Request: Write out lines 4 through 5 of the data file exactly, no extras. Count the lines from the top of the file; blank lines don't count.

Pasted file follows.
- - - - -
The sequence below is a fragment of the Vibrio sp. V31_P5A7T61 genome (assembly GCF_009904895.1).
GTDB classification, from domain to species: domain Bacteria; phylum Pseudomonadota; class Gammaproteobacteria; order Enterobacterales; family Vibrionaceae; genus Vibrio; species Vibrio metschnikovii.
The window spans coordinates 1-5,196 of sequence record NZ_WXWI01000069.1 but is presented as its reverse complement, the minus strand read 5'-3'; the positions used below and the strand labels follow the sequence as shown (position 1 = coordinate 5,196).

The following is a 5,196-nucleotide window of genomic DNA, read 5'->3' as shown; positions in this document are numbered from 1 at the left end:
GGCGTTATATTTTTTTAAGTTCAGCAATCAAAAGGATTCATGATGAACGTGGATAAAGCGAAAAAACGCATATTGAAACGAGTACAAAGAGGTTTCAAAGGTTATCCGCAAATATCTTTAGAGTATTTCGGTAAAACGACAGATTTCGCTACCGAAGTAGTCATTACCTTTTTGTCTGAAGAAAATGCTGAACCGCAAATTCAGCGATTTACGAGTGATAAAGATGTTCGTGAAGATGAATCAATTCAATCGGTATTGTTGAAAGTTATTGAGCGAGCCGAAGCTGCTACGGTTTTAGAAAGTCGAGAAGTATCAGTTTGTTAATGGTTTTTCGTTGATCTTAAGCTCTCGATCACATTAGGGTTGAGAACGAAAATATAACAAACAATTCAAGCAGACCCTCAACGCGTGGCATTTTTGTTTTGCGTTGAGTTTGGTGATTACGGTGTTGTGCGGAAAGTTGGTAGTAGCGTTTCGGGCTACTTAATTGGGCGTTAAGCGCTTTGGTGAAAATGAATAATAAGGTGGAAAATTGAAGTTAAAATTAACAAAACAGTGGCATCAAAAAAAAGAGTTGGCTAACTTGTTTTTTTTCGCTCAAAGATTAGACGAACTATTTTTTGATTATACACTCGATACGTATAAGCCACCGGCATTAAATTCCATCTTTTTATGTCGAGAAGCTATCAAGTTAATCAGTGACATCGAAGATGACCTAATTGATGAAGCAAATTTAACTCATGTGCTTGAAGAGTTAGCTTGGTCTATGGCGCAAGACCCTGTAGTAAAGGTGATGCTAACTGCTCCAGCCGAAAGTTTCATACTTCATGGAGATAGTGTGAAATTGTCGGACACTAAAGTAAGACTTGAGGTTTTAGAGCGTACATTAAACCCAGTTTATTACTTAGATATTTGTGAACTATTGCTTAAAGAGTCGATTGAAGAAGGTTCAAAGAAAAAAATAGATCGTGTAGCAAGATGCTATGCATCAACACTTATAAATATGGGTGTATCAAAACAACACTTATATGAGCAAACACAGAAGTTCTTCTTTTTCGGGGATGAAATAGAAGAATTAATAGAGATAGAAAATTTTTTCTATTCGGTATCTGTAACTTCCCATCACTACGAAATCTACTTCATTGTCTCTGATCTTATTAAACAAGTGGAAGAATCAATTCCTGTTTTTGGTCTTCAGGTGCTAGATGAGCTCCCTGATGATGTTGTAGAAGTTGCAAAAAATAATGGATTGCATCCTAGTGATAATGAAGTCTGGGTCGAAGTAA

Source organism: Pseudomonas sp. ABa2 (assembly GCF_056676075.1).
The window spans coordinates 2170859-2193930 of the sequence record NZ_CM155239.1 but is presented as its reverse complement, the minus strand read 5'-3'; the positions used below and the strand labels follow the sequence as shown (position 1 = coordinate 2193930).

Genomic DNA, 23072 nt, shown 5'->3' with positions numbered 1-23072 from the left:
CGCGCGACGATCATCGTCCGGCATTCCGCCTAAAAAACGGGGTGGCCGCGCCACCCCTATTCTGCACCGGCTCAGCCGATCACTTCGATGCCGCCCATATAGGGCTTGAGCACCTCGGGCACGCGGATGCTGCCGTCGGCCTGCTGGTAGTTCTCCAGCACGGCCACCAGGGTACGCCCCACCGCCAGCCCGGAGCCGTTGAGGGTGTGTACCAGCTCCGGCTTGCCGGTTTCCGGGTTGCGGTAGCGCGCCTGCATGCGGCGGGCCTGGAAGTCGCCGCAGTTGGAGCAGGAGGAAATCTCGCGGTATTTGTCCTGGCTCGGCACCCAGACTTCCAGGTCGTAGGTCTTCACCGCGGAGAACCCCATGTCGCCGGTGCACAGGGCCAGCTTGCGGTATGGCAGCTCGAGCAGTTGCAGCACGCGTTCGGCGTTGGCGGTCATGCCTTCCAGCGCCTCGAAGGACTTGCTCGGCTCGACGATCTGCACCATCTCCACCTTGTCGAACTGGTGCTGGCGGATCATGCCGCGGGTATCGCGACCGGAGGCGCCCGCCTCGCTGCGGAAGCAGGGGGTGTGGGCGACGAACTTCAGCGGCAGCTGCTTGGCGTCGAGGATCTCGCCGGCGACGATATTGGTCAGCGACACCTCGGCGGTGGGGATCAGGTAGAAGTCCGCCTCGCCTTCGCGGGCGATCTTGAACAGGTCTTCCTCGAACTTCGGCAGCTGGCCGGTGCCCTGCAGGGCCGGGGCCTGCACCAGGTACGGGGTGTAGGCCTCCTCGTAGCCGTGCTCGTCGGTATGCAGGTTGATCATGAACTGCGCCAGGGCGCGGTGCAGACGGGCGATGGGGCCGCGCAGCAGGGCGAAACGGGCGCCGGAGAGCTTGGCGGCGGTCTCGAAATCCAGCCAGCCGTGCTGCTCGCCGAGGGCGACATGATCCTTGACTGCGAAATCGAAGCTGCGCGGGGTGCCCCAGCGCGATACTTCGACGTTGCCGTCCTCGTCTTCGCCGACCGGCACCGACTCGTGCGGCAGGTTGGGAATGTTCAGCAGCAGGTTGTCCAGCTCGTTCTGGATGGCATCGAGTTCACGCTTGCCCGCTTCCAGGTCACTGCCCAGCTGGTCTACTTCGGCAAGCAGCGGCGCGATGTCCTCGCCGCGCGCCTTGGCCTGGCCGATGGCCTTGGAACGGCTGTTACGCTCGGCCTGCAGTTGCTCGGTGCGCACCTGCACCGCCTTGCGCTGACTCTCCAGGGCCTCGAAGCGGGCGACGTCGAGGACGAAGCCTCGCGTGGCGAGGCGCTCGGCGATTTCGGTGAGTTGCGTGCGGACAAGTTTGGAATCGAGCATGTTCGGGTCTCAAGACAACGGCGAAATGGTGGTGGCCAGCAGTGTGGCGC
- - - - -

The following is a 5,196-nucleotide window of genomic DNA, read 5'->3' as shown; positions in this document are numbered from 1 at the left end:
GGCGTTATATTTTTTTAAGTTCAGCAATCAAAAGGATTCATGATGAACGTGGATAAAGCGAAAAAACGCATATTGAAACGAGTACAAAGAGGTTTCAAAGGTTATCCGCAAATATCTTTAGAGTATTTCGGTAAAACGACAGATTTCGCTACCGAAGTAGTCATTACCTTTTTGTCTGAAGAAAATGCTGAACCGCAAATTCAGCGATTTACGAGTGATAAAGATGTTCGTGAAGATGAATCAATTCAATCGGTATTGTTGAAAGTTATTGAGCGAGCCGAAGCTGCTACGGTTTTAGAAAGTCGAGAAGTATCAGTTTGTTAATGGTTTTTCGTTGATCTTAAGCTCTCGATCACATTAGGGTTGAGAACGAAAATATAACAAACAATTCAAGCAGACCCTCAACGCGTGGCATTTTTGTTTTGCGTTGAGTTTGGTGATTACGGTGTTGTGCGGAAAGTTGGTAGTAGCGTTTCGGGCTACTTAATTGGGCGTTAAGCGCTTTGGTGAAAATGAATAATAAGGTGGAAAATTGAAGTTAAAATTAACAAAACAGTGGCATCAAAAAAAAGAGTTGGCTAACTTGTTTTTTTTCGCTCAAAGATTAGACGAACTATTTTTTGATTATACACTCGATACGTATAAGCCACCGGCATTAAATTCCATCTTTTTATGTCGAGAAGCTATCAAGTTAATCAGTGACATCGAAGATGACCTAATTGATGAAGCAAATTTAACTCATGTGCTTGAAGAGTTAGCTTGGTCTATGGCGCAAGACCCTGTAGTAAAGGTGATGCTAACTGCTCCAGCCGAAAGTTTCATACTTCATGGAGATAGTGTGAAATTGTCGGACACTAAAGTAAGACTTGAGGTTTTAGAGCGTACATTAAACCCAGTTTATTACTTAGATATTTGTGAACTATTGCTTAAAGAGTCGATTGAAGAAGGTTCAAAGAAAAAAATAGATCGTGTAGCAAGATGCTATGCATCAACACTTATAAATATGGGTGTATCAAAACAACACTTATATGAGCAAACACAGAAGTTCTTCTTTTTCGGGGATGAAATAGAAGAATTAATAGAGATAGAAAATTTTTTCTATTCGGTATCTGTAACTTCCCATCACTACGAAATCTACTTCATTGTCTCTGATCTTATTAAACAAGTGGAAGAATCAATTCCTGTTTTTGGTCTTCAGGTGCTAGATGAGCTCCCTGATGATGTTGTAGAAGTTGCAAAAAATAATGGATTGCATCCTAGTGATAATGAAGTCTGGGTCGAAGTAA